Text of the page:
Classical Influences on English Poetry

By J. A. K. Thomson | Go to book overview

PREFACE

THIS may be called a sequel to my Classical Background of English Literature ( Allen and Unwin, 1948). That book was not unfavourably received, but there was a feeling among those for whom it was principally intended that it suffered from the absence of illustrative examples. The broad statements I made might be reasonable, but one wished to see them tested by their application to cases. In this volume I have tried to meet that criticism. But the subject is so large, and the risk of not hitting the mark so great, that I have confined myself to poetry. If my treatment appears to satisfy readers, I shall hope to employ it in a subsequent volume dealing with prose.

Since I am not writing primarily for classical scholars, I have had to impose certain restrictions on myself: these I may now explain. No Greek is quoted, only Latin. But as Latin is a very difficult language, and Latin authors use it in very different ways, I have translated my Latin extracts for the use of those who may feel glad of the assistance. These translations I have put in an Appendix, that they might not disfigure the page, and offend those who can read the original without them.

I have not been very scrupulous or consistent in my quotation of texts whether Latin or English. In a book which is not meant for the critical scholar more is lost than gained by following a rigid plan. It does not seem to me worth while, but much the contrary, to make it harder for the average man to read Latin by writing v as u and -is instead of -es in the accusative plural of many third declension nouns. On the other hand it seems that the Romans did not normally begin verses, as we do, with a capital letter, and I have followed them in this, since no confusion is possible.

-5-

Notes for this page

Add a new note
If you are trying to select text to create highlights or citations, remember that you must now click or tap on the first word, and then click or tap on the last word.
One moment ...
Default project is now your active project.
Project items

Items saved from this book

This book has been saved
Highlights (0)
Some of your highlights are legacy items.

Highlights saved before July 30, 2012 will not be displayed on their respective source pages.

You can easily re-create the highlights by opening the book page or article, selecting the text, and clicking “Highlight.”

Citations (0)
Some of your citations are legacy items.

Any citation created before July 30, 2012 will labeled as a “Cited page.” New citations will be saved as cited passages, pages or articles.

We also added the ability to view new citations from your projects or the book or article where you created them.

Notes (0)
Bookmarks (0)

You have no saved items from this book

Project items include:
  • Saved book/article
  • Highlights
  • Quotes/citations
  • Notes
  • Bookmarks
Notes
Cite this page

Cited page

Style
Citations are available only to our active members.
Buy instant access to cite pages or passages in MLA, APA and Chicago citation styles.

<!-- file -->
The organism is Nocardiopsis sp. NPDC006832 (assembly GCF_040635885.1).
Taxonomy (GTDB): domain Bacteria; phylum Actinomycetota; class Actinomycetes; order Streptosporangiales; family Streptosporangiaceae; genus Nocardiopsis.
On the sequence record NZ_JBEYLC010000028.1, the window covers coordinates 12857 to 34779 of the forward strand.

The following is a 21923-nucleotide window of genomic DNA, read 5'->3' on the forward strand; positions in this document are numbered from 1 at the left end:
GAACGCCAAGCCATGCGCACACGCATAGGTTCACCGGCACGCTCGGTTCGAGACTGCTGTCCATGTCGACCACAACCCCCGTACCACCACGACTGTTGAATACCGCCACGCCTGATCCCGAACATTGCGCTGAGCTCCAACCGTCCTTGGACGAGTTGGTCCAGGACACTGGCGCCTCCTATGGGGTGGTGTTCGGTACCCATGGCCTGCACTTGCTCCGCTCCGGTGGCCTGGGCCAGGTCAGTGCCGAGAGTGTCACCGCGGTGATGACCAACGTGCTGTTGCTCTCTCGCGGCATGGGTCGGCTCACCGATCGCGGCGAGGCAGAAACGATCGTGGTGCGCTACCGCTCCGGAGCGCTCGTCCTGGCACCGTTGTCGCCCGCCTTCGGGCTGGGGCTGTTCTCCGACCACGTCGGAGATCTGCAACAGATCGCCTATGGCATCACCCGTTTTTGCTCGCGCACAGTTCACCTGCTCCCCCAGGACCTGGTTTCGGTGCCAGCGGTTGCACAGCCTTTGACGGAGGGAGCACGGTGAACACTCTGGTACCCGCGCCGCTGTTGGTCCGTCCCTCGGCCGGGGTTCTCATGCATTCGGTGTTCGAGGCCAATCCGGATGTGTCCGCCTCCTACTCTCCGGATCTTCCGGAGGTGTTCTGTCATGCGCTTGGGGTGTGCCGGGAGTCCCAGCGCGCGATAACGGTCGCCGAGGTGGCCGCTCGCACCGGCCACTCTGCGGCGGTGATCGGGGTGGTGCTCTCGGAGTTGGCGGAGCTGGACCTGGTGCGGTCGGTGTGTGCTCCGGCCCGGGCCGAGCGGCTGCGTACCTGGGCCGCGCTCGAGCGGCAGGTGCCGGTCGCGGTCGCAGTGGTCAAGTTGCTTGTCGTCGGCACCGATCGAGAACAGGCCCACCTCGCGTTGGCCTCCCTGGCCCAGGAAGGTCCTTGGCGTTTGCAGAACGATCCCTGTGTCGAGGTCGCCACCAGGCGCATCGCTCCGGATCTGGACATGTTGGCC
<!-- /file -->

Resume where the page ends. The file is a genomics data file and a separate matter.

(Einhorn, 1992, p. 25)

(Einhorn 25)

1. Lois J. Einhorn, Abraham Lincoln, the Orator: Penetrating the Lincoln Legend (Westport, CT: Greenwood Press, 1992), 25, http://www.questia.com/read/27419298.

Cited page

Bookmark this page
Classical Influences on English Poetry
Table of contents

Table of contents

  • Title Page 3
  • Preface 5
  • Contents 7
  • Chapter One - The Epic 9
  • Chapter Two - The Epic Tradition in Antiquity 30
  • Chapter Three - The Epic Tradition in Modern Times: Milton 53
  • Chrapter Four - Didactic Poetry 75
  • Chapter Five - Tragedy 97
  • Chapter Six - Comedy 119
  • Chapter Seven - Lyric Poetry 138
  • Chapter Eight - Elegiac Poetry 159
  • Chapter Nine - The Pastoral 172
  • Chapter Ten - Satire 196
  • Chapter Eleven - The Epigram 239
  • Appendix 247
  • Index 265
  • Author's Quoted 270
Settings

Settings

Typeface
Text size Smaller Larger Reset View mode
Search within

Search within this book

Look up

Look up a word

  • Dictionary
  • Thesaurus
Please submit a word or phrase above.
Print this page

Print this page

Why can't I print more than one page at a time?

Help
Full screen
/ 274

matching results for page

    Questia reader help

    How to highlight and cite specific passages

    1. Click or tap the first word you want to select.
    2. Click or tap the last word you want to select, and you’ll see everything in between get selected.
    3. You’ll then get a menu of options like creating a highlight or a citation from that passage of text.

    OK, got it!

    Cited passage

    Style
    Citations are available only to our active members.
    Buy instant access to cite pages or passages in MLA, APA and Chicago citation styles.

    "Portraying himself as an honest, ordinary person helped Lincoln identify with his audiences." (Einhorn, 1992, p. 25).

    "Portraying himself as an honest, ordinary person helped Lincoln identify with his audiences." (Einhorn 25)

    "Portraying himself as an honest, ordinary person helped Lincoln identify with his audiences."1

    1. Lois J. Einhorn, Abraham Lincoln, the Orator: Penetrating the Lincoln Legend (Westport, CT: Greenwood Press, 1992), 25, http://www.questia.com/read/27419298.

    Cited passage

    Thanks for trying Questia!

    Please continue trying out our research tools, but please note, full functionality is available only to our active members.

    Your work will be lost once you leave this Web page.

    Buy instant access to save your work.

    Already a member? Log in now.

    Author Advanced search

    Oops!

    An unknown error has occurred. Please click the button below to reload the page. If the problem persists, please try again in a little while.